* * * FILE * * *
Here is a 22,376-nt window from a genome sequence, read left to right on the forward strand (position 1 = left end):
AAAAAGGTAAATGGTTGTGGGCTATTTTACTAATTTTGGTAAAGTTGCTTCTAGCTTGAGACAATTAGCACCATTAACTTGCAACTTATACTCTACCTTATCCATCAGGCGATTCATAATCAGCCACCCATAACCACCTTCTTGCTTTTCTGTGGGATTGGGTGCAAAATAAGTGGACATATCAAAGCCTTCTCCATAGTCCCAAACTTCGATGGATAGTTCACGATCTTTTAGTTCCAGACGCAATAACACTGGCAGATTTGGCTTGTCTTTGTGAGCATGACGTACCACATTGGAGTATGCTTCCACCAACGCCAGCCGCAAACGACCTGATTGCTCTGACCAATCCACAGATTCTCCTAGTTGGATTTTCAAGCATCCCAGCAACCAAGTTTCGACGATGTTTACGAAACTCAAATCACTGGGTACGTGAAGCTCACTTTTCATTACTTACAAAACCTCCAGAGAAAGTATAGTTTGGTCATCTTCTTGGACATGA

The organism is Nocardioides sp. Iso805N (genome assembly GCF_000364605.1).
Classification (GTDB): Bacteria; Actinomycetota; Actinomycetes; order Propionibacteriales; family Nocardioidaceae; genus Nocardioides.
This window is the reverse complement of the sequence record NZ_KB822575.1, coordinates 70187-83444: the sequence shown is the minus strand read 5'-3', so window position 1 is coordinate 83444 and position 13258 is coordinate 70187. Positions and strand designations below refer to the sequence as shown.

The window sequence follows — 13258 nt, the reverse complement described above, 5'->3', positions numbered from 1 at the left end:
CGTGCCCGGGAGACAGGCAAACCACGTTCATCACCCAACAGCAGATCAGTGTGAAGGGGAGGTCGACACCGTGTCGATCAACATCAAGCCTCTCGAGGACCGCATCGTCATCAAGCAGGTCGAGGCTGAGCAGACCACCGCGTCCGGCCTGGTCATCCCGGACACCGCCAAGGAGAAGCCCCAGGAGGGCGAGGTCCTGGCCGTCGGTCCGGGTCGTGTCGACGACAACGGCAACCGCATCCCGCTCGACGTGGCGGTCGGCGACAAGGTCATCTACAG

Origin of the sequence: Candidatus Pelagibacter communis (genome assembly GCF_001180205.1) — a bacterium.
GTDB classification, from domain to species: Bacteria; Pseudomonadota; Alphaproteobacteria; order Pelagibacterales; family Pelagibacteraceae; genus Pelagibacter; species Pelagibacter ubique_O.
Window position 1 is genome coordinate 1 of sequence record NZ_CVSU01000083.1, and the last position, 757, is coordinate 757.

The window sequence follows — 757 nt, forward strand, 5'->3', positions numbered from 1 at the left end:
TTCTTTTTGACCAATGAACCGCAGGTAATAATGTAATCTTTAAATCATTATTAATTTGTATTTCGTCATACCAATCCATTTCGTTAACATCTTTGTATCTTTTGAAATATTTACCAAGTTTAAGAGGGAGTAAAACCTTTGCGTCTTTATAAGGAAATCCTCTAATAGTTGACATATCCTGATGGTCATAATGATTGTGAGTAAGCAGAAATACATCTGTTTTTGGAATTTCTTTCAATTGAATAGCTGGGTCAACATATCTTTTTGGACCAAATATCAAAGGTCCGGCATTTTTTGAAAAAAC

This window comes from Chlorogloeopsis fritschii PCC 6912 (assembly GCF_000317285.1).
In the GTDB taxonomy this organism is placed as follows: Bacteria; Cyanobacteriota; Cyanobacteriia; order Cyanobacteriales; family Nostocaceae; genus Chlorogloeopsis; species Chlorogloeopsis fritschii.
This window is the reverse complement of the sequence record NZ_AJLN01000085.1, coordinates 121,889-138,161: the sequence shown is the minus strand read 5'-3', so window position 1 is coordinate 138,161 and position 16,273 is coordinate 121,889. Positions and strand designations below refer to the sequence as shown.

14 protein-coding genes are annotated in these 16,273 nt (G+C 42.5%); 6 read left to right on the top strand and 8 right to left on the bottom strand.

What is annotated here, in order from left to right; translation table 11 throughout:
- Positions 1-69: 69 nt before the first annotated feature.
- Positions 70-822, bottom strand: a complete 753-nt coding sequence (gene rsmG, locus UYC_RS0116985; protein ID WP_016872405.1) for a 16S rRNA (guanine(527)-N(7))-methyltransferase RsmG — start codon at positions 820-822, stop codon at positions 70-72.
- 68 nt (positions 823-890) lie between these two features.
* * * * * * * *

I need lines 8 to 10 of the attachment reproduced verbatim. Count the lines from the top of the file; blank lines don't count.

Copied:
Origin of the sequence: Candidatus Pelagibacter communis (genome assembly GCF_001180205.1) — a bacterium.
GTDB classification, from domain to species: Bacteria; Pseudomonadota; Alphaproteobacteria; order Pelagibacterales; family Pelagibacteraceae; genus Pelagibacter; species Pelagibacter ubique_O.
Window position 1 is genome coordinate 1 of sequence record NZ_CVSU01000083.1, and the last position, 757, is coordinate 757.